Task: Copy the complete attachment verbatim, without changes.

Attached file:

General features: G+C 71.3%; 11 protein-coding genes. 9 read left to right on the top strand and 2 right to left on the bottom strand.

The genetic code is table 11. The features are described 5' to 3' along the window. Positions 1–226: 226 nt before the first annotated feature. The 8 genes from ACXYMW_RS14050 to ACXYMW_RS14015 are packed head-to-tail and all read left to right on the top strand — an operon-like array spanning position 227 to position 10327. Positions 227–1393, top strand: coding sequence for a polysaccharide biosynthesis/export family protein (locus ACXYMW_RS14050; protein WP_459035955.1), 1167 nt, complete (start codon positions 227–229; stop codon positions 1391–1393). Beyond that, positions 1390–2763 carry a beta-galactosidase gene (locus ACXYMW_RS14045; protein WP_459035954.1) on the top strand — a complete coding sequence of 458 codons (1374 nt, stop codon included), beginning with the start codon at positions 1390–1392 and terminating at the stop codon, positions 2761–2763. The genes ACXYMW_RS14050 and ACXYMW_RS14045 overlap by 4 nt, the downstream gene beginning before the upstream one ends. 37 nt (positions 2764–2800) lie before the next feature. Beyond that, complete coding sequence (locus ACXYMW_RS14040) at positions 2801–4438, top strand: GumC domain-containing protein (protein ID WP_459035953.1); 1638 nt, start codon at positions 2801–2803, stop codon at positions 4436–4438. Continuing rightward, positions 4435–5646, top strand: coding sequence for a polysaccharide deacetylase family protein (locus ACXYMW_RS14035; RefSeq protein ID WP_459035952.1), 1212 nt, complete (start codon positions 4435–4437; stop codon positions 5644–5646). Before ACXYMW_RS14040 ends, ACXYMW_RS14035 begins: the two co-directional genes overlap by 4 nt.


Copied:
General features: G+C 71.3%; 11 protein-coding genes. 9 read left to right on the top strand and 2 right to left on the bottom strand.

The genetic code is table 11. The features are described 5' to 3' along the window. Positions 1–226: 226 nt before the first annotated feature. The 8 genes from ACXYMW_RS14050 to ACXYMW_RS14015 are packed head-to-tail and all read left to right on the top strand — an operon-like array spanning position 227 to position 10327. Positions 227–1393, top strand: coding sequence for a polysaccharide biosynthesis/export family protein (locus ACXYMW_RS14050; protein WP_459035955.1), 1167 nt, complete (start codon positions 227–229; stop codon positions 1391–1393). Beyond that, positions 1390–2763 carry a beta-galactosidase gene (locus ACXYMW_RS14045; protein WP_459035954.1) on the top strand — a complete coding sequence of 458 codons (1374 nt, stop codon included), beginning with the start codon at positions 1390–1392 and terminating at the stop codon, positions 2761–2763. The genes ACXYMW_RS14050 and ACXYMW_RS14045 overlap by 4 nt, the downstream gene beginning before the upstream one ends. 37 nt (positions 2764–2800) lie before the next feature. Beyond that, complete coding sequence (locus ACXYMW_RS14040) at positions 2801–4438, top strand: GumC domain-containing protein (protein ID WP_459035953.1); 1638 nt, start codon at positions 2801–2803, stop codon at positions 4436–4438. Continuing rightward, positions 4435–5646, top strand: coding sequence for a polysaccharide deacetylase family protein (locus ACXYMW_RS14035; RefSeq protein ID WP_459035952.1), 1212 nt, complete (start codon positions 4435–4437; stop codon positions 5644–5646). Before ACXYMW_RS14040 ends, ACXYMW_RS14035 begins: the two co-directional genes overlap by 4 nt.